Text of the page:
If damage waivers won’t hold up, especially against premise liability claims when you’re at fault, why have them in your lease? First, damage waivers should hold up in court when you’re not at fault. This reason alone mandates that a well written lease contain a damage waiver. Second, lease language is often written to have a deterrent effect. Most residents, and even many attorneys that we have encountered over the years, aren’t familiar with the legal ability to challenge damage waivers. Thus, liability and damage waivers may not win the war, but they might prevent the war from ever starting.
Under Colorado law, in the absence of any lease language, the total destruction of the premises results in the termination of the lease. If the unit is destroyed, you have the right to terminate the lease, but so does the resident. However, if you rely on the law alone, many unanswered questions will remain when a unit is damaged. For example, if the lease were terminated by law due to destruction of the premises after a fire, this would also relieve the resident from his obligation to pay rent even if the resident caused the fire. You could still sue the resident for negligence, but a lease that makes the resident responsible for both paying the rent and all corresponding damage is a much stronger legal position. Thus, a well-written lease should specifically address what happens when the premises are partially or totally destroyed. However, many leases we review do not adequately address partial or total destruction issues.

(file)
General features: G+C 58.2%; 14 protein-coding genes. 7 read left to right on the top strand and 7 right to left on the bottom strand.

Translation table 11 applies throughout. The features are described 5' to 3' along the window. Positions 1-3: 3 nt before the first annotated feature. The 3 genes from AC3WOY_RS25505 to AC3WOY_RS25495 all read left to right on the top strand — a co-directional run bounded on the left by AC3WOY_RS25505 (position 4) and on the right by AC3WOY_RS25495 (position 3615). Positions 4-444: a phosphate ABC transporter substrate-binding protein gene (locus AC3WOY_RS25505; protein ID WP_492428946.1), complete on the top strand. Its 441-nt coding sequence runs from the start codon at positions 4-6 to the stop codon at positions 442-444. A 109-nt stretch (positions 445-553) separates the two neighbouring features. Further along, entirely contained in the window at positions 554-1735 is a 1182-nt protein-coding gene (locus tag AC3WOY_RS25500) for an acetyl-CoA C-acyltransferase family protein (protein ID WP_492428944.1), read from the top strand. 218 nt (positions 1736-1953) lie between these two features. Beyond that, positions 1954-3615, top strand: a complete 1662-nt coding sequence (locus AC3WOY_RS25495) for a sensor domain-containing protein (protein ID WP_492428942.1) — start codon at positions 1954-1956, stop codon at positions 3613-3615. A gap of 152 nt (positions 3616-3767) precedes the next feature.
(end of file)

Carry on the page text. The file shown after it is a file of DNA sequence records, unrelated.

Rather, many leases simply state that you have the right to terminate the lease if the unit is destroyed. While this is a good start, such a plain clause doesn’t address most of the common problems that arise when the premises are damaged. A termination clause should specify that you have the right to terminate upon written notice. Some leases provide for written notice, or provide upon reasonable written notice. Reasonable written notice is better than not specifying anything. However, when notice requirements are not clear or specified, you have to guess what type of notice and how much notice to provide. Over the years, we have seen that notice related issues after destruction of the unit have caused significant problems.
Often the unit is dangerous after it has been damaged, however, since the resident has nowhere to go or lacks the funds to go somewhere else, the resident now argues that it’s not that bad and refuses to leave. In one recent case, the unit had been significantly damaged by fire, had potential asbestos exposure, and the local fire department had declared the unit uninhabitable. Despite all of this, the resident not only refused to leave, but moved back into the unit. Because the owner’s lease wasn’t clear and for the resident’s own safety, the owner had no other choice but to lock the resident out to prevent the resident from attempting to reoccupy.